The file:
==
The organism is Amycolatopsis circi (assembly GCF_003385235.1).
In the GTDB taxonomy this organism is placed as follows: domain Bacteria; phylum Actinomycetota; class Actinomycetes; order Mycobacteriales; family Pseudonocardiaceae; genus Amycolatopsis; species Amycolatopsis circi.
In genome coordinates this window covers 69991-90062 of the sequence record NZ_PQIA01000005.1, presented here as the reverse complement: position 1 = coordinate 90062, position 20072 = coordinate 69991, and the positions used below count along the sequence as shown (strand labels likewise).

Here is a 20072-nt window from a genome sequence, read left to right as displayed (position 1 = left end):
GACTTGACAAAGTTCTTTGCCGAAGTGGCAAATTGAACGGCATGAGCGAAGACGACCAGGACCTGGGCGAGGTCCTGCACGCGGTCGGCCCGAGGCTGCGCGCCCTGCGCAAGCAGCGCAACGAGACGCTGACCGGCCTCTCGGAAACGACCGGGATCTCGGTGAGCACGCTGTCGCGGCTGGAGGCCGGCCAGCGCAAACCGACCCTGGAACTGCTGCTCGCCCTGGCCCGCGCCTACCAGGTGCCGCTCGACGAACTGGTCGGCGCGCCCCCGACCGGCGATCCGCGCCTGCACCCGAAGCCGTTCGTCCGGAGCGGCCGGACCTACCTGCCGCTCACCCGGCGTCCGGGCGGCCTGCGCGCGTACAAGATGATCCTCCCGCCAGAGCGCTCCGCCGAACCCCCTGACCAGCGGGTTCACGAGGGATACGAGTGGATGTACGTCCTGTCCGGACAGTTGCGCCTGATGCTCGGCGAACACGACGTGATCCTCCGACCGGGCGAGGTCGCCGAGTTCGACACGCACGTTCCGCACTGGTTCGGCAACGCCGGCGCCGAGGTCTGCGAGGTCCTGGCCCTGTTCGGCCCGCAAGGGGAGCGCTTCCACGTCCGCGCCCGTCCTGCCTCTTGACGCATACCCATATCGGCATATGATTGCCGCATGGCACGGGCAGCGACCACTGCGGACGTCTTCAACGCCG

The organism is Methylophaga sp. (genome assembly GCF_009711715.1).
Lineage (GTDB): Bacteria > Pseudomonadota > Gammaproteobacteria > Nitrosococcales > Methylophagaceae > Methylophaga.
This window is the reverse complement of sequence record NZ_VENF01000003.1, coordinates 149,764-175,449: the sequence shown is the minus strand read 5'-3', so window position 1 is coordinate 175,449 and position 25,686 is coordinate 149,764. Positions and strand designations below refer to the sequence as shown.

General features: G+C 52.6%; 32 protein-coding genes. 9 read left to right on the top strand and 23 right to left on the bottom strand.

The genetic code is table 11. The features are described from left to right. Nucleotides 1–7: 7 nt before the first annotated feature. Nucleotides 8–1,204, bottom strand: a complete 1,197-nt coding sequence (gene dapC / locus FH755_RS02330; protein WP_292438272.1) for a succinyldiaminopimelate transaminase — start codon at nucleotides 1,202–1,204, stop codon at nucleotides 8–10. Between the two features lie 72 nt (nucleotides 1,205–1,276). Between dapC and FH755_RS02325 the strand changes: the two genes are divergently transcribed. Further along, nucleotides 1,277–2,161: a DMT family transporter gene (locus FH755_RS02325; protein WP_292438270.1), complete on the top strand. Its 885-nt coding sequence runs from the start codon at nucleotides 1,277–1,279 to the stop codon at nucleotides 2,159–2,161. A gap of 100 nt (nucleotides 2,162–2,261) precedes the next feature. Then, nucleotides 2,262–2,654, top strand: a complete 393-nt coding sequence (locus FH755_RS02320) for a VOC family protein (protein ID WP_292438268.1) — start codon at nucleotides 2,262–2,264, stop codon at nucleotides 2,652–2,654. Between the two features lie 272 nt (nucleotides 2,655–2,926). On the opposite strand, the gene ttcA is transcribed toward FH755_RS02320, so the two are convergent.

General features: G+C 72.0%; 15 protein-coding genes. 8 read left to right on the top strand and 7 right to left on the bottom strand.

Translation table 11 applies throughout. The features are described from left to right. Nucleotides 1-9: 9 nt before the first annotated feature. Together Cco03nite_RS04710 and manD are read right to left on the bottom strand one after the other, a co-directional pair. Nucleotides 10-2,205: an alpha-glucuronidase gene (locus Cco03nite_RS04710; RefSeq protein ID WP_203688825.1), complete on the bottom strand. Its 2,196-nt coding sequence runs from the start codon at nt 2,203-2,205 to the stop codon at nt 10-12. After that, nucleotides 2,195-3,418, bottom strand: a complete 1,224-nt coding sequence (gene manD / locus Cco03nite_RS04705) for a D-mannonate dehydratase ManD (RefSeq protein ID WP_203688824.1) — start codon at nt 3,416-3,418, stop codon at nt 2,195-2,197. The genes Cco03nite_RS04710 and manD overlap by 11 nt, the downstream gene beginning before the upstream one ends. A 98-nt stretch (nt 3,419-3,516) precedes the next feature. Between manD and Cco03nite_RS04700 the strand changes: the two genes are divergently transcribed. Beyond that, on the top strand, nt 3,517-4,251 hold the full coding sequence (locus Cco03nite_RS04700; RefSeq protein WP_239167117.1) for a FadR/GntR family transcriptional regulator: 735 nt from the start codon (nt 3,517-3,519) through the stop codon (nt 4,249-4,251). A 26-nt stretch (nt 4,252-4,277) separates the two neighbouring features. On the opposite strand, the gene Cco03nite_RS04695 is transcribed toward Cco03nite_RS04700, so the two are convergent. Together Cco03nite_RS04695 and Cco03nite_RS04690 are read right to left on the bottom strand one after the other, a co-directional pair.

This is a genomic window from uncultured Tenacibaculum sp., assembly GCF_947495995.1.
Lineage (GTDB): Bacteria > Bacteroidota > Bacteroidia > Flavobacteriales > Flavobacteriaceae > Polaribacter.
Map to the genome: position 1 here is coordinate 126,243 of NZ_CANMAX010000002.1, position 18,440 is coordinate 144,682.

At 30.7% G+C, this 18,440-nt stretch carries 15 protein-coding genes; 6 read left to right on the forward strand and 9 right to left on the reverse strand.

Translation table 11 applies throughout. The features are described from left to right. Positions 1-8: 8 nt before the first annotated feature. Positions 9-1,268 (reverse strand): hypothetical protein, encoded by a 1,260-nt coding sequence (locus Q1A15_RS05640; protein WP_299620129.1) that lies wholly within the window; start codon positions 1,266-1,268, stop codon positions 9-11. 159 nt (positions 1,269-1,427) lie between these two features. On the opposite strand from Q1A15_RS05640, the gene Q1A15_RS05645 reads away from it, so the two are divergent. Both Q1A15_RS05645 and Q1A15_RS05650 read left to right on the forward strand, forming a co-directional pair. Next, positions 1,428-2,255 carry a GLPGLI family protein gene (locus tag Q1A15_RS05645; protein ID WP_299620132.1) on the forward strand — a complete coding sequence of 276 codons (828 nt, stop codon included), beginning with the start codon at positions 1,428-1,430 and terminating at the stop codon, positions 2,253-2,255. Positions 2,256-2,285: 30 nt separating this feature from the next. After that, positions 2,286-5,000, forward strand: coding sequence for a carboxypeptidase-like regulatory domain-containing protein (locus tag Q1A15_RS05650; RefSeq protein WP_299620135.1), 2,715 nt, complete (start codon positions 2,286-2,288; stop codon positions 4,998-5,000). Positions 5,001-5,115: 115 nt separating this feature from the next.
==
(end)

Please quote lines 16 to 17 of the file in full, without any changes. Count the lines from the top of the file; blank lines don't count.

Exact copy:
At 30.7% G+C, this 18,440-nt stretch carries 15 protein-coding genes; 6 read left to right on the forward strand and 9 right to left on the reverse strand.

Translation table 11 applies throughout. The features are described from left to right. Positions 1-8: 8 nt before the first annotated feature. Positions 9-1,268 (reverse strand): hypothetical protein, encoded by a 1,260-nt coding sequence (locus Q1A15_RS05640; protein WP_299620129.1) that lies wholly within the window; start codon positions 1,266-1,268, stop codon positions 9-11. 159 nt (positions 1,269-1,427) lie between these two features. On the opposite strand from Q1A15_RS05640, the gene Q1A15_RS05645 reads away from it, so the two are divergent. Both Q1A15_RS05645 and Q1A15_RS05650 read left to right on the forward strand, forming a co-directional pair. Next, positions 1,428-2,255 carry a GLPGLI family protein gene (locus tag Q1A15_RS05645; protein ID WP_299620132.1) on the forward strand — a complete coding sequence of 276 codons (828 nt, stop codon included), beginning with the start codon at positions 1,428-1,430 and terminating at the stop codon, positions 2,253-2,255. Positions 2,256-2,285: 30 nt separating this feature from the next. After that, positions 2,286-5,000, forward strand: coding sequence for a carboxypeptidase-like regulatory domain-containing protein (locus tag Q1A15_RS05650; RefSeq protein WP_299620135.1), 2,715 nt, complete (start codon positions 2,286-2,288; stop codon positions 4,998-5,000). Positions 5,001-5,115: 115 nt separating this feature from the next.